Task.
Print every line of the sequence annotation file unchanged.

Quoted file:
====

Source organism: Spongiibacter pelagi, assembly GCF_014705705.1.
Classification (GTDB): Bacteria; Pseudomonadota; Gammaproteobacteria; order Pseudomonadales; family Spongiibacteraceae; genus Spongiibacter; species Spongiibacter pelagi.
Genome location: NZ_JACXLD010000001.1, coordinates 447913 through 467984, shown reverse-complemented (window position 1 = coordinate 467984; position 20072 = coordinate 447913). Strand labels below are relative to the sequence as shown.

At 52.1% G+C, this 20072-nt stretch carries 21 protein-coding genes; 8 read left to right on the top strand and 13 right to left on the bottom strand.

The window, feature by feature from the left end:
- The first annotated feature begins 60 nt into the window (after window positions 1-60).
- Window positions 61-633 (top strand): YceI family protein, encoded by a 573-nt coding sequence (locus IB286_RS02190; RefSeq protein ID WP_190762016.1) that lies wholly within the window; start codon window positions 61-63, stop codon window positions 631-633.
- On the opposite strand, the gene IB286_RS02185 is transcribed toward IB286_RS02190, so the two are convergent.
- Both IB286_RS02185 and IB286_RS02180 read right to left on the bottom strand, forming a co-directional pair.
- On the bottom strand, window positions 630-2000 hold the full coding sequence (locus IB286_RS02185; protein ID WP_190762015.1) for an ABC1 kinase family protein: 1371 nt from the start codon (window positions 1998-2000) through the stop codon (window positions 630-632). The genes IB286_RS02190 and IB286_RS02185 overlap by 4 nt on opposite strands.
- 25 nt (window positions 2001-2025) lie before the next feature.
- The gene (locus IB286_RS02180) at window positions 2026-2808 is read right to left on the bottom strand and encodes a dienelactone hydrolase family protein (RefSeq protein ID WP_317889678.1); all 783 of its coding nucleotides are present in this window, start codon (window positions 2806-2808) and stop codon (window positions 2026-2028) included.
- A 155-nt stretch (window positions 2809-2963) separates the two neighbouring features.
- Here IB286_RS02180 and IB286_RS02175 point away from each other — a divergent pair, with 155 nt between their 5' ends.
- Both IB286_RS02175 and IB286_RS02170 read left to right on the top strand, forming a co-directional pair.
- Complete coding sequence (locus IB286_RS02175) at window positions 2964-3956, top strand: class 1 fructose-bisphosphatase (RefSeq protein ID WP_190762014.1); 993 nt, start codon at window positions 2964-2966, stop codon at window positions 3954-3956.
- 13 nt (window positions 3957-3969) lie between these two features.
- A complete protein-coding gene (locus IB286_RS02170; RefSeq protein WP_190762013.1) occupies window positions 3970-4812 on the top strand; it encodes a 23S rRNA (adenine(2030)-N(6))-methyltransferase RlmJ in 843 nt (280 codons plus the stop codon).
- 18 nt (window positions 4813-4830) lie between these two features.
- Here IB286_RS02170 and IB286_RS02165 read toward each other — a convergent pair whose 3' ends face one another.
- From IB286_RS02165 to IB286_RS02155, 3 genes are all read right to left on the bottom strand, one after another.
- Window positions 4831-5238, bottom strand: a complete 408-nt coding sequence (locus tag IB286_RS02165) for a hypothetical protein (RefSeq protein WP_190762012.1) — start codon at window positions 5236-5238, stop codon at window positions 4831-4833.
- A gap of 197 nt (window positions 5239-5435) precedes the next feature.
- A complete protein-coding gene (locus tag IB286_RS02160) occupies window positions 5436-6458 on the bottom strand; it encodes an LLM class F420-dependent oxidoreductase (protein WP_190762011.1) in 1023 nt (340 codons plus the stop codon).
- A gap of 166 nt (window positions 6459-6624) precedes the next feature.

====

Source organism: Spongiibacter pelagi, assembly GCF_014705705.1.
Classification (GTDB): Bacteria; Pseudomonadota; Gammaproteobacteria; order Pseudomonadales; family Spongiibacteraceae; genus Spongiibacter; species Spongiibacter pelagi.
Genome location: NZ_JACXLD010000001.1, coordinates 447913 through 467984, shown reverse-complemented (window position 1 = coordinate 467984; position 20072 = coordinate 447913). Strand labels below are relative to the sequence as shown.

At 52.1% G+C, this 20072-nt stretch carries 21 protein-coding genes; 8 read left to right on the top strand and 13 right to left on the bottom strand.

The window, feature by feature from the left end:
- The first annotated feature begins 60 nt into the window (after window positions 1-60).
- Window positions 61-633 (top strand): YceI family protein, encoded by a 573-nt coding sequence (locus IB286_RS02190; RefSeq protein ID WP_190762016.1) that lies wholly within the window; start codon window positions 61-63, stop codon window positions 631-633.
- On the opposite strand, the gene IB286_RS02185 is transcribed toward IB286_RS02190, so the two are convergent.
- Both IB286_RS02185 and IB286_RS02180 read right to left on the bottom strand, forming a co-directional pair.
- On the bottom strand, window positions 630-2000 hold the full coding sequence (locus IB286_RS02185; protein ID WP_190762015.1) for an ABC1 kinase family protein: 1371 nt from the start codon (window positions 1998-2000) through the stop codon (window positions 630-632). The genes IB286_RS02190 and IB286_RS02185 overlap by 4 nt on opposite strands.
- 25 nt (window positions 2001-2025) lie before the next feature.
- The gene (locus IB286_RS02180) at window positions 2026-2808 is read right to left on the bottom strand and encodes a dienelactone hydrolase family protein (RefSeq protein ID WP_317889678.1); all 783 of its coding nucleotides are present in this window, start codon (window positions 2806-2808) and stop codon (window positions 2026-2028) included.
- A 155-nt stretch (window positions 2809-2963) separates the two neighbouring features.
- Here IB286_RS02180 and IB286_RS02175 point away from each other — a divergent pair, with 155 nt between their 5' ends.
- Both IB286_RS02175 and IB286_RS02170 read left to right on the top strand, forming a co-directional pair.
- Complete coding sequence (locus IB286_RS02175) at window positions 2964-3956, top strand: class 1 fructose-bisphosphatase (RefSeq protein ID WP_190762014.1); 993 nt, start codon at window positions 2964-2966, stop codon at window positions 3954-3956.
- 13 nt (window positions 3957-3969) lie between these two features.
- A complete protein-coding gene (locus IB286_RS02170; RefSeq protein WP_190762013.1) occupies window positions 3970-4812 on the top strand; it encodes a 23S rRNA (adenine(2030)-N(6))-methyltransferase RlmJ in 843 nt (280 codons plus the stop codon).
- 18 nt (window positions 4813-4830) lie between these two features.
- Here IB286_RS02170 and IB286_RS02165 read toward each other — a convergent pair whose 3' ends face one another.
- From IB286_RS02165 to IB286_RS02155, 3 genes are all read right to left on the bottom strand, one after another.
- Window positions 4831-5238, bottom strand: a complete 408-nt coding sequence (locus tag IB286_RS02165) for a hypothetical protein (RefSeq protein WP_190762012.1) — start codon at window positions 5236-5238, stop codon at window positions 4831-4833.
- A gap of 197 nt (window positions 5239-5435) precedes the next feature.
- A complete protein-coding gene (locus tag IB286_RS02160) occupies window positions 5436-6458 on the bottom strand; it encodes an LLM class F420-dependent oxidoreductase (protein WP_190762011.1) in 1023 nt (340 codons plus the stop codon).
- A gap of 166 nt (window positions 6459-6624) precedes the next feature.